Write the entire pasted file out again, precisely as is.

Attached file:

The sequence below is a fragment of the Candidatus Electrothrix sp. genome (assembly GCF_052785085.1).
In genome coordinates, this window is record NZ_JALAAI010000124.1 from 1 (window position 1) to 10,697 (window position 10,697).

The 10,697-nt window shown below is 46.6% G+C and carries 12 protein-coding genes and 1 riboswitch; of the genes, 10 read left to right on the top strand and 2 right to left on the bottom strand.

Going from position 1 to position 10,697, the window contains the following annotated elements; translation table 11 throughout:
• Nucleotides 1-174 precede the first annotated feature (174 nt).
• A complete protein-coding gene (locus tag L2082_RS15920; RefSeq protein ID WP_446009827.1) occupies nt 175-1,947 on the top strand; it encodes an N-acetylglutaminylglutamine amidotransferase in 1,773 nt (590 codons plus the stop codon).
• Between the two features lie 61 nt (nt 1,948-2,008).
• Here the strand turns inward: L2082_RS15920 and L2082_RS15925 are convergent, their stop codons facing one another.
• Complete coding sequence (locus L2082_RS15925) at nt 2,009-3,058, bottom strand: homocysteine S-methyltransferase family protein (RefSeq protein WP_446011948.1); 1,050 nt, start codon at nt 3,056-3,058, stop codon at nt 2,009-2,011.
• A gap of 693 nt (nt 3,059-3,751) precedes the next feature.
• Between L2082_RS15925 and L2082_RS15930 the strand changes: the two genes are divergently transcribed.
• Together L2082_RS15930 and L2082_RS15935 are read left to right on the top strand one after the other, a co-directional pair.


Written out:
The sequence below is a fragment of the Candidatus Electrothrix sp. genome (assembly GCF_052785085.1).
In genome coordinates, this window is record NZ_JALAAI010000124.1 from 1 (window position 1) to 10,697 (window position 10,697).

The 10,697-nt window shown below is 46.6% G+C and carries 12 protein-coding genes and 1 riboswitch; of the genes, 10 read left to right on the top strand and 2 right to left on the bottom strand.

Going from position 1 to position 10,697, the window contains the following annotated elements; translation table 11 throughout:
• Nucleotides 1-174 precede the first annotated feature (174 nt).
• A complete protein-coding gene (locus tag L2082_RS15920; RefSeq protein ID WP_446009827.1) occupies nt 175-1,947 on the top strand; it encodes an N-acetylglutaminylglutamine amidotransferase in 1,773 nt (590 codons plus the stop codon).
• Between the two features lie 61 nt (nt 1,948-2,008).
• Here the strand turns inward: L2082_RS15920 and L2082_RS15925 are convergent, their stop codons facing one another.
• Complete coding sequence (locus L2082_RS15925) at nt 2,009-3,058, bottom strand: homocysteine S-methyltransferase family protein (RefSeq protein WP_446011948.1); 1,050 nt, start codon at nt 3,056-3,058, stop codon at nt 2,009-2,011.
• A gap of 693 nt (nt 3,059-3,751) precedes the next feature.
• Between L2082_RS15925 and L2082_RS15930 the strand changes: the two genes are divergently transcribed.
• Together L2082_RS15930 and L2082_RS15935 are read left to right on the top strand one after the other, a co-directional pair.